Recently, members of the Assembly Minority conference and I mapped a way for state and local taxpayers to save millions of dollars by reducing mandates, sharing services and implementing new technology.
Our "better government" plan proposes a shift of local Medicaid costs to the state, which will result in a more efficient administration and reduced expenses. In addition, it includes the creation of a new statewide computer tracking system, "NY-stat," which is expected to successfully help reduce violent crime and ensure that government resources are targeted where they are needed most.
In addition to a phased-in, five-year state takeover of local Medicaid costs, I support a minimum of $200 million in emergency Medicaid relief in the 2004-05 state budget to help counties grappling with the surging cost of Medicaid. Similar plans have been proposed by both Gov. George Pataki and the state Senate Majority. These proposals are the only way to ease the overwhelming budget burden our counties are facing.
Similarly, the "NY-stat" plan would use a high-tech, data-tracking system to identify government wastefulness. The program would help officials improve the delivery of vital government services, beginning with those administered by one or two state agencies.
Local governments around the country have created their own versions of "NY-stat," where officials have projected savings of up to $70 million a year. Savings result in better allocation of resources and reduction of waste, such as excessive official vehicles, surplus supplies and managing overtime. Additionally, Buffalo, Suffolk and Onondaga counties are eying systems of their own. If adopted, New York would be the first to have a statewide system.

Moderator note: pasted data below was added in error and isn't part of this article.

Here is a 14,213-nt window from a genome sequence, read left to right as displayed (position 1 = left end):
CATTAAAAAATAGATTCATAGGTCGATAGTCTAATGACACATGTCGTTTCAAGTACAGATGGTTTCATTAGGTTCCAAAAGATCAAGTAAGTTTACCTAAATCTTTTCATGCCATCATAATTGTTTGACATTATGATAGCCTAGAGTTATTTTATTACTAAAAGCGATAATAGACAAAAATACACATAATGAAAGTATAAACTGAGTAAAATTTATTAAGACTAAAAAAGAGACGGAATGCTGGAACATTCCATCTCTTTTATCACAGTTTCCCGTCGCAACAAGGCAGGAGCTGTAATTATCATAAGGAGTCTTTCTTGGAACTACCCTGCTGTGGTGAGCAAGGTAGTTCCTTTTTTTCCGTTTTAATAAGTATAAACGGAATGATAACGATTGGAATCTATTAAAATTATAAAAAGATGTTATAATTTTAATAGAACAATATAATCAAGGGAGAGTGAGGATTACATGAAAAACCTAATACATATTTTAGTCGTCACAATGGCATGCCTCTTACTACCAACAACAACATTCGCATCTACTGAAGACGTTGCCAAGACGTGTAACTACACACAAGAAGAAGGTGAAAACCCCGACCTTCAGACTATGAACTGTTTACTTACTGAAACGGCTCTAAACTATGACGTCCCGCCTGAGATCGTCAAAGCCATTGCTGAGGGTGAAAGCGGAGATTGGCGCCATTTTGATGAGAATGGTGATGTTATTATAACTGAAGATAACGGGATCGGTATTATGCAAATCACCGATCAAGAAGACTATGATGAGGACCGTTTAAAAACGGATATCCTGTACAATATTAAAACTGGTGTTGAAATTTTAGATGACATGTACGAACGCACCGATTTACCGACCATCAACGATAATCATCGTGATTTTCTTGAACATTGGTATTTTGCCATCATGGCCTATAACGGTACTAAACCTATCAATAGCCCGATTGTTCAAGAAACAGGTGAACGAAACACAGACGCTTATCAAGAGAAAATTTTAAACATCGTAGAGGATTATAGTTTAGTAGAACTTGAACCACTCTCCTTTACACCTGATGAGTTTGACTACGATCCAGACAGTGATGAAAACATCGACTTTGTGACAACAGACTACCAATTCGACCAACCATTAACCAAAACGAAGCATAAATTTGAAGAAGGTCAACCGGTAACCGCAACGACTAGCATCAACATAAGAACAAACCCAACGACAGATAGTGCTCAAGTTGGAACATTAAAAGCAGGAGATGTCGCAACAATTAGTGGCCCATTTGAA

As a former county legislator, I know the importance of inter-municipal cooperation. Presently, municipalities are forced to initiate their own cost-saving cooperative projects. The METRO-STAR initiative would give municipalities the opportunity to receive technical expertise and model cooperative efforts from similar communities. On top of that, it would provide one dollar of state aid for every dollar saved as an incentive to cooperate with neighboring communities.
Other provisions of our Assembly Minority Conference "better government" plan include:
- Medicaid fraud bounty – The plan would encourage counties to aggressively track down fraud by allowing them to retain both the state and local shares of looted Medicaid funds – by some estimates as much as 10 percent of Medicaid spending. Current law allows counties to keep just 25 percent of recovered funds.
- Ban unfunded mandates – The Assembly Minority Conference favors a ban on any unfunded mandate on local governments.
I believe this plan will help state and local governments meet the needs of their hard-working taxpayers, while reducing costs and improving government efficiency. We need common-sense reform, accountability and innovative new ideas to help ease the tax burden on New Yorkers and companies that want to do business in our state.
The proposals all are contained in the Assembly Minority Conference’s "Roadmap to Renewal" 2004 legislative program. Copies of the complete plan are available in my district office.